When the new commissioner of the Metropolitan Police is announced in September, the name that many, if not most, of the Met's 50,000 rank-and-file officers will want to hear is that of Sir Hugh Orde. Orde is one of four candidates in the running for the biggest job in British policing, a vacancy opened by the resignation of Sir Paul Stephenson in July. He is competing against Strathclyde's chief constable, Stephen House, the former Merseyside chief constable Bernard Hogan-Howe and the acting Met commissioner, Tim Godwin.
With the possible exception of Godwin, Orde - president and chief constable of the Association of Chief Police Officers (Acpo) - has been the most visible in the aftermath of the August riots that broke out across England's cities. And, without exception, he has been the most outspoken.
Responding to criticism of police tactics and decision-making by both David Cameron and Theresa May, Orde told television viewers that the timing of the politicians' return from holiday was "an irrelevance" as far as on-the-ground operations were concerned: "The more robust policing tactics you saw were not a function of political interference, they were a function of the numbers being available to allow the chief constables to change their tactics."
Orde is also critical of Cameron's decision to float the name of Bill Bratton, the former police chief of New York and Los Angeles, as a possible head of the Met, and warns repeatedly about the difficulties and dangers of implementing the coalition's spending cuts.
All this plays well with Britain's 140,000 police officers, but as a pitch to the political masters who will decide his next career move, it is unconventional and perhaps unwise. "He's either being very clever or it's the longest suicide note in police history," a former senior officer says. The force appreciates someone standing up to what it sees as increasing political interference, but "if he doesn't succeed, people will conclude that that's the reason".
For his part, Orde, 53, stands by his "pretty precise and carefully chosen" comments. "[I did not say] that the politicians are irrelevant," he tells me when we meet, 24 hours after the application deadline for the Met commissioner's job has closed and a week after the outbreak of civil unrest has come to an end. "What I said was their presence in relation to tactics is an irrelevance."
At Acpo's modest headquarters just a short walk from Scotland Yard, Orde has a large but sparsely furnished office. The decor is unprepossessing. There's a signed England rugby shirt hanging from one wall, opposite a montage of images of him with a vintage tractor. The scene is of his last passing-out parade as chief constable of Northern Ireland, a post he filled between 2002 and 2009; as a joke, his colleagues drove his beloved tractor on to the parade ground. "Happy days, happy days," he says.
His mother's family were farmers, and the young Orde was poised to go to agricultural college when he realised that if you didn't own land, making a living would be tough. Instead, a careers talk at his school in Godalming, Surrey, set him on the path of policing; but, by his own admission, he remains a frustrated farmer.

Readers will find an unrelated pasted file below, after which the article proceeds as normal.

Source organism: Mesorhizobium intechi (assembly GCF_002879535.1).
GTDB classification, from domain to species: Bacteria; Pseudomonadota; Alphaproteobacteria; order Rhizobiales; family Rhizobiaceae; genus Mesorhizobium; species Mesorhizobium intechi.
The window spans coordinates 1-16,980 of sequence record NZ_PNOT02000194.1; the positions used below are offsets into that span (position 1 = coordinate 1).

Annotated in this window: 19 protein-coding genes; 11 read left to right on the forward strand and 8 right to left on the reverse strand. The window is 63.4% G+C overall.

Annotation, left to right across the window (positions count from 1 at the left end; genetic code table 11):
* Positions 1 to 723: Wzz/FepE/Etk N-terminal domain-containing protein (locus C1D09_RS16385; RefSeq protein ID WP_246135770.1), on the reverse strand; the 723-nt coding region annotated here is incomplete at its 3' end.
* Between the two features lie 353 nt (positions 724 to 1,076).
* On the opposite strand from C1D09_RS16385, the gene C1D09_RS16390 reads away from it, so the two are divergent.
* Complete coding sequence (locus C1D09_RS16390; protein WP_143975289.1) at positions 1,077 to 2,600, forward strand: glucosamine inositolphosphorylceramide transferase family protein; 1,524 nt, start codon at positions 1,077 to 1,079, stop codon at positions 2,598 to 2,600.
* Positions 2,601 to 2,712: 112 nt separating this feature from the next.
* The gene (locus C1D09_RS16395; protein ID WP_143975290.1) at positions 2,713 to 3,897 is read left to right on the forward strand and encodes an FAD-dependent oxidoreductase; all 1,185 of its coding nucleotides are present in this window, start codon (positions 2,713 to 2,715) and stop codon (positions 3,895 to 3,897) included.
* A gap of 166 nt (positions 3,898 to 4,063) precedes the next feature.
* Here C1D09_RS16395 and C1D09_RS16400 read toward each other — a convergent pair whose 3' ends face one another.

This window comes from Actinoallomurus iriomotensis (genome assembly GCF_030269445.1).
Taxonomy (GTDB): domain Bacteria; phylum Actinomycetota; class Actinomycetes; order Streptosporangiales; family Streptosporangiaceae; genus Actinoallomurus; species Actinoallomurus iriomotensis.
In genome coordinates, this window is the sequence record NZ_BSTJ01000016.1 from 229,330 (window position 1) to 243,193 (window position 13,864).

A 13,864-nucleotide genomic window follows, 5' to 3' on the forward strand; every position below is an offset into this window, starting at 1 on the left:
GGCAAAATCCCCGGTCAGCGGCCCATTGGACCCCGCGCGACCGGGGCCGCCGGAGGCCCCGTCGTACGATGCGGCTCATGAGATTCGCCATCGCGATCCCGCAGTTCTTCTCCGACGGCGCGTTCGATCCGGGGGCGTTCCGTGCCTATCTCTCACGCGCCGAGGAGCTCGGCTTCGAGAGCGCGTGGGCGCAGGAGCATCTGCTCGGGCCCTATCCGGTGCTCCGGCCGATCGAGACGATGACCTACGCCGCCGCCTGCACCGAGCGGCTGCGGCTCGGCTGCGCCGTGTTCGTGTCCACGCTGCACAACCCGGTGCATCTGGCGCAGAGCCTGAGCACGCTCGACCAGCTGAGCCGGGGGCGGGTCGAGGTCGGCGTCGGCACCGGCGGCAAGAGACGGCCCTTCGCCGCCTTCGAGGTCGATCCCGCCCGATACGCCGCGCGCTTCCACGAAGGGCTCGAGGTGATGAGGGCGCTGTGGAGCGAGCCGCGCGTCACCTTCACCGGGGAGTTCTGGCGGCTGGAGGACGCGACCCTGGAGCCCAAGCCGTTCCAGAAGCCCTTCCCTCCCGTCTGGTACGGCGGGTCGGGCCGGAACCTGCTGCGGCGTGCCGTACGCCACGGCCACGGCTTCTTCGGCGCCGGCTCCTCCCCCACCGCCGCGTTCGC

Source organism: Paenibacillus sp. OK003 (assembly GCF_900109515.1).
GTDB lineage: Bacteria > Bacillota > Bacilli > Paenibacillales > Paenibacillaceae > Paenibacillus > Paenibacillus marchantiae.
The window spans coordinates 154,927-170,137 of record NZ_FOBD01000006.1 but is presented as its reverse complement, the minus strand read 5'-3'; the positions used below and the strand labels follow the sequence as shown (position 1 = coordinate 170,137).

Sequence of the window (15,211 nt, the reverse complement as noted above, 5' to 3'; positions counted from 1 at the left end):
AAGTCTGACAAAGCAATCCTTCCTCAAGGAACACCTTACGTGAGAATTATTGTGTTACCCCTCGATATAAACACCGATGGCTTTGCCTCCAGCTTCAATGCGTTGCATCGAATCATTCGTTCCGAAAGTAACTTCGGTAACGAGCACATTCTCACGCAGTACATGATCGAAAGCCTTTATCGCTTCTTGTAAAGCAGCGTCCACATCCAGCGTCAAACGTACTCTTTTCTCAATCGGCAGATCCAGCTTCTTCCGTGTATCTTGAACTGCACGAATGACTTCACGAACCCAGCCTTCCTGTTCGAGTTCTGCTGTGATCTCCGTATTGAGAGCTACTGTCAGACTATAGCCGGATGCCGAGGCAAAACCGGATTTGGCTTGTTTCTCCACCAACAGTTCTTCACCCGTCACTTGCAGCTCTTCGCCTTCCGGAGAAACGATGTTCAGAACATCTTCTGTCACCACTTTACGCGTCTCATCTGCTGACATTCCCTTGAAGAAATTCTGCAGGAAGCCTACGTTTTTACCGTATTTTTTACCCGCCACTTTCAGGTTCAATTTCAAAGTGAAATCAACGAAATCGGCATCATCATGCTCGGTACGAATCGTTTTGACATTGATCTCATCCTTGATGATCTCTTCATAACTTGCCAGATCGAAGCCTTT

During our conversation, I perch on a small black sofa that the previous week had doubled as Orde's bed. Arriving back in London at 3am on Tuesday 9 August from a family holiday in Cornwall he'd had to cut short, he folded up his 6ft-plus frame and got a few hours' sleep on it before attending Cobra, the crisis response committee chaired by the Prime Minister.
As head of Acpo, he was there to represent chief police officers across the 44 forces in England, Wales and Northern Ireland and to help co-ordinate the strategic operational response to the riots. Orde holds the rank of chief constable but has no operational command, something he describes as "rather frustrating". (When we meet, he is in shirtsleeves, but more often than not he appears on our screens in full uniform. A few days after our interview, the Mail on Sunday carries a story claiming that the uniform is fake, "with a 'made-up' plastic badge". His office is reluctant to be drawn on the story and a spokesman simply says: "He's a chief constable. With that comes a uniform.")
Two days on from the Cobra meeting, parliament convened for an emergency session and it was then that Orde felt compelled to address criticisms directed at the police. Among the claims he still believes it is necessary to rebuff is the Home Secretary's assertion that she ordered police forces to cancel leave, mobilise special constables and adopt a "tough" and "robust" response. "I did have a conversation with her about claims that she ordered chiefs to do something, because she can't do that," he says. "I think she fully understands she can't do that." He also expresses "surprise" that May suggested that local police chiefs were "invisible" during the early days of unrest.
But, with the benefit of hindsight, does he accept that the police made mistakes during the initial days of rioting? "Did we have enough officers on the street? The answer to that is no; it's a no-brainer," he says. But, he insists, that does not equate with failure. Rather he puts it down to a "lack of pre-intelligence" about the rioters and looters, whose actions he labels "criminal consumerism". "The reason we didn't know before was because they didn't know before what they were going to do."